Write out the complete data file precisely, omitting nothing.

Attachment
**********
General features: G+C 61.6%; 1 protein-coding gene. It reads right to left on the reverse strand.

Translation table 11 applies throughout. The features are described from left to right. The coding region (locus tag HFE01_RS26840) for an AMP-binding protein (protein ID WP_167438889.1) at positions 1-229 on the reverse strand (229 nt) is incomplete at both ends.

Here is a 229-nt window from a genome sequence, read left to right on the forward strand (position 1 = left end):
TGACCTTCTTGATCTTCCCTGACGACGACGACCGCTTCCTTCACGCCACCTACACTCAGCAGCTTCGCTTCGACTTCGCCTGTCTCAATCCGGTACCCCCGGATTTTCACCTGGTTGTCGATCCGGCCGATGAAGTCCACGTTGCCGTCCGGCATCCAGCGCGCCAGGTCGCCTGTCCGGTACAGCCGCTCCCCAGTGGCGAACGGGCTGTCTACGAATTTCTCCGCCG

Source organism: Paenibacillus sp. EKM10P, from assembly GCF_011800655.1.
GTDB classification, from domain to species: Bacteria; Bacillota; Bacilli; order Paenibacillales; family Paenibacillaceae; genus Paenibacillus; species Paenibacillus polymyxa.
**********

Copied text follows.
General features: G+C 61.6%; 1 protein-coding gene. It reads right to left on the reverse strand.

Translation table 11 applies throughout. The features are described from left to right. The coding region (locus tag HFE01_RS26840) for an AMP-binding protein (protein ID WP_167438889.1) at positions 1-229 on the reverse strand (229 nt) is incomplete at both ends.

Here is a 229-nt window from a genome sequence, read left to right on the forward strand (position 1 = left end):
TGACCTTCTTGATCTTCCCTGACGACGACGACCGCTTCCTTCACGCCACCTACACTCAGCAGCTTCGCTTCGACTTCGCCTGTCTCAATCCGGTACCCCCGGATTTTCACCTGGTTGTCGATCCGGCCGATGAAGTCCACGTTGCCGTCCGGCATCCAGCGCGCCAGGTCGCCTGTCCGGTACAGCCGCTCCCCAGTGGCGAACGGGCTGTCTACGAATTTCTCCGCCG

Source organism: Paenibacillus sp. EKM10P, from assembly GCF_011800655.1.
GTDB classification, from domain to species: Bacteria; Bacillota; Bacilli; order Paenibacillales; family Paenibacillaceae; genus Paenibacillus; species Paenibacillus polymyxa.